Saturation mutagenesis involves the collection and systematic phenotyping of T-DNA and transposon-tagged gene knockout mutants to analyze gene function based on mutant phenotypes. These mutant collections are important for research into almost every plant function in Arabidopsis and are freely distributed by the resource centers. Now, systematic analyses of phenotypes, so-called phenome analyses, have begun using these mutants, based on a reverse genetics approach. Gene ontology is important for describing gene functions based on mutant phenotypes.

Beyond the Arabidopsis 2010 project: omics, informatics and systems biology for an integrative understanding of plant functions

Since its inception, the technology of genome sequencing has developed, while its costs have fallen dramatically. As a result, many genome sequences of various plants and algae have been determined and used in the comparison of protein-coding genes, non-coding RNA genes and overall genome organizations. Next generation DNA sequencers are now available for the high throughput analysis of transcriptome analysis (Lister et al. 2009). Single nucleotide polymorphisms (SNPs) in Arabidopsis ecotypes can now be analyzed using these new DNA sequencers.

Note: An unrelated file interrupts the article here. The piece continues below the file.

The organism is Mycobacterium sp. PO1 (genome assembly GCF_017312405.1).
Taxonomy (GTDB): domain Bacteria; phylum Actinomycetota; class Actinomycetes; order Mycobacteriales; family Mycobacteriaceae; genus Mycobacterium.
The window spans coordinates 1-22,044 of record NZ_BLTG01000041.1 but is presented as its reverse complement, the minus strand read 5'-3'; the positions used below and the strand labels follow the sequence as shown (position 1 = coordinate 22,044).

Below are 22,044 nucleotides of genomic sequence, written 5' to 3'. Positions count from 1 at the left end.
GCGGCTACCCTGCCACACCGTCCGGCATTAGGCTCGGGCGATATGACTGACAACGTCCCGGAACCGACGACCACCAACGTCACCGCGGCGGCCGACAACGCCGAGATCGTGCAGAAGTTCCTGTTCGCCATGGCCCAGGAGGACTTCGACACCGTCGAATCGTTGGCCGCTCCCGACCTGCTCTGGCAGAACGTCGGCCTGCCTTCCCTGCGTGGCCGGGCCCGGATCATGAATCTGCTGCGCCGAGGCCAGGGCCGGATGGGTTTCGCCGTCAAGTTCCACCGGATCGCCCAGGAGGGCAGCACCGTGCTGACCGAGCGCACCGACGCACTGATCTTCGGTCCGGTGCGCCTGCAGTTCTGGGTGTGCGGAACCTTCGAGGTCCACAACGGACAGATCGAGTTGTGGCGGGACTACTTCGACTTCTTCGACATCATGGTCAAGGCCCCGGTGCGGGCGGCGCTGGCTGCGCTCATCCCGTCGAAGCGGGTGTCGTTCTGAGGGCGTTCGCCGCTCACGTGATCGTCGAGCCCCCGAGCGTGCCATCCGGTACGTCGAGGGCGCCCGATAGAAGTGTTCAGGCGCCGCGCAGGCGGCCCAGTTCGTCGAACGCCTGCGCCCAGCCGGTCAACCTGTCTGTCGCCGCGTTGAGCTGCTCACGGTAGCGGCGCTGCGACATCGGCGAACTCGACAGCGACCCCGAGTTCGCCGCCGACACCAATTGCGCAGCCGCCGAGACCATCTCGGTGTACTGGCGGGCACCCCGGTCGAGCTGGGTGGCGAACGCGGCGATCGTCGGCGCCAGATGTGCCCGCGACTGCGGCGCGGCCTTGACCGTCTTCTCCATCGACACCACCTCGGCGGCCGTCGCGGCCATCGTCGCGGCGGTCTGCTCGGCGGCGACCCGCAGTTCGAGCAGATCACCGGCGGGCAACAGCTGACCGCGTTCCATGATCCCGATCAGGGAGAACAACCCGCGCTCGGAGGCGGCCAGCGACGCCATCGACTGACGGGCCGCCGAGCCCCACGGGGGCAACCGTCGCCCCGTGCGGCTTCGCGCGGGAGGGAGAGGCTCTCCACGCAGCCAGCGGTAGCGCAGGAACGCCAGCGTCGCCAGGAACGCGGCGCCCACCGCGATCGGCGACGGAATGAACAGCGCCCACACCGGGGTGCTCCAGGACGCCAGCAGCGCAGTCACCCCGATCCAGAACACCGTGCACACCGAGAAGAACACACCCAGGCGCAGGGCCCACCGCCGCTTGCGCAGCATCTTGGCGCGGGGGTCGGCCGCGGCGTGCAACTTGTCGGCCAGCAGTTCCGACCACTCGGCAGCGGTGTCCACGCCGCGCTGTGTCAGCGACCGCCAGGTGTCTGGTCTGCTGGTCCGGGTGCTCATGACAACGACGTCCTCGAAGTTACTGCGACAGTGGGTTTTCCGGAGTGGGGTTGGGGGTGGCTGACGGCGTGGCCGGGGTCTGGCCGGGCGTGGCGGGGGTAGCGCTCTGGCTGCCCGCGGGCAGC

In tandem with the advance of genomics, other omics technologies such as metabolomics and proteomics have developed extensively, built upon new mass spectrometry methods. Integrated analyses of metabolomics and transcriptomics have succeeded in discovering novel metabolic networks and their transcriptional regulation systems ( Integrated analysis is important to describe complex biological systems underlying various plant functions. For these integrated analyses, databases of metabolomic, proteomic and transcriptomic information comprise an essential toolbox. For example, systematic analysis of plant hormones is an emergent field analyzing the hormone networks in various plant processes. Such systematic analyses of data from different omics are important for integrative biology. Together, bioinformatics and omics databases are key to the integration of genomics data for systems analyses of plant growth and environmental responses. Bioinformatics becomes more and more critical as the size of the databases expands, and will ultimately allow the evolution of biology from a descriptive science to a predictive science based on omics data mining.